Are you an entrepreneur, perhaps the first in your family to earn significant assets? Do people describe you as decisive, strong willed, and confident—a natural-born leader? Have you been willing to take on risk to gain a reward, whether through a daring career change or trusting an inexperienced-yet-promising new colleague?
If so, you may be an Accumulator. In my previous blog post, I discussed how we all have different ways of thinking that color our decisions. In behavioral finance, we’ve identified four major personality types, or patterns of how we act: Accumulator, Independent, Follower and Preserver. This article will discuss the first and most aggressive personality type—the Accumulator.
When it comes to investing, Accumulators are pros. Many have first-hand experience in the precarious world of startups, and so understand that more and more risk is needed for a higher payback. Accumulators also have the courage to stick to an investment plan through market pullbacks.
What are common financial blind spots for Accumulators?
This doesn’t mean, however, that Accumulators are free from financial blind spots. We all have gaps in our thinking from our natural biases, and Accumulators are no exception. In reaching their financial goals, Accumulators should watch for these five common pitfalls: Overconfidence, Self-Control, Affinity, Illusion of Control, and Outcome.
While confidence sets Accumulators apart as resistant to market panic, it can cause problems if they lack the knowledge to back it up. Accumulators may optimistically stake too much on one promising investment that later turns sour.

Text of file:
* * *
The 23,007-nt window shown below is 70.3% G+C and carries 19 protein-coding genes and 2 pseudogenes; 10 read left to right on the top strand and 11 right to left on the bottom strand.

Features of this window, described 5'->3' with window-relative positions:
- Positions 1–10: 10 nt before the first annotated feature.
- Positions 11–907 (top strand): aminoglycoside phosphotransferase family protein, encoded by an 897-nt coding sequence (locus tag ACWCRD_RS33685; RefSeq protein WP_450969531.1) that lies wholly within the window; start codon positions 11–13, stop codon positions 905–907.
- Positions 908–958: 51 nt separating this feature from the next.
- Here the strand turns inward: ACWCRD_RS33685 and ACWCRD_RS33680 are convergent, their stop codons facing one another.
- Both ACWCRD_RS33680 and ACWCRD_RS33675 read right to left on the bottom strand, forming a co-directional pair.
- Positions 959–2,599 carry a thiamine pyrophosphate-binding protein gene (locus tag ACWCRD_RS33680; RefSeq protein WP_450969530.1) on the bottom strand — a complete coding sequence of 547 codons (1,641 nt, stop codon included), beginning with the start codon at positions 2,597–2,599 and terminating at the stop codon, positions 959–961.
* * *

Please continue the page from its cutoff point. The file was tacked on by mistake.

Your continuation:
Whether foregoing that early-morning jog for extra time in bed or taking one too many slices of a decadent desert, we’ve all felt the pull to enjoy now at the expense of later. Accordingly, Accumulators must watch that today’s purchases don’t threaten tomorrow’s savings.
Loyal by nature, Accumulators often invest in a way that reflects personal values, such as socially responsible funds or patriotic portfolios of mostly domestic stocks. These investments can drag down returns if they give disappointing results.
Illusion of Control Bias
Because many Accumulators actively earned their wealth, they may try to control investing just as they did their careers. However, outside factors, such as the political climate or “animal spirits”, have the final say in how we’ll perform. Accumulators might chase performance by trading in and out of positions, which can build up high trading costs without significantly improving returns.
Accumulators tend to cut to the bottom line. When it comes to investing, however, they must be careful not to cut out too much. Accumulators may rely on one metric, such as past returns, and not consider other key factors.
How can an Accumulator overcome these biases to achieve financial success?
The first step in beating these biases is knowing how the market works. Your investment success depends on more than your actions. Global economic trends, political debacles, demographic shifts, and even weather patterns all deliver the final verdict on our returns. And, with such a complex and ever-changing mess of variables, not even the top economists have it all figured out. In this case, individual investors can’t possibly spend enough time, energy, or will-power to guarantee good results.
Secondly, think long term. Goal-oriented and driven, many Accumulators want results yesterday and so may enter increasingly risky investments. However, investing is for the long haul. It’s a marathon, not a sprint! Accumulators must plan ahead for the next 5, 10, and 20 years. Instead of chasing tomorrow’s returns, make careful decisions to succeed for decades to come.
Finally, never be afraid to get help. While conviction makes Accumulators successful leaders, it isn’t enough when making decisions that impact your and your family’s financial future. Protect your wealth by inviting professionals into your decision making. A second pair of eyes can help catch blind spots before they hinder your financial dreams.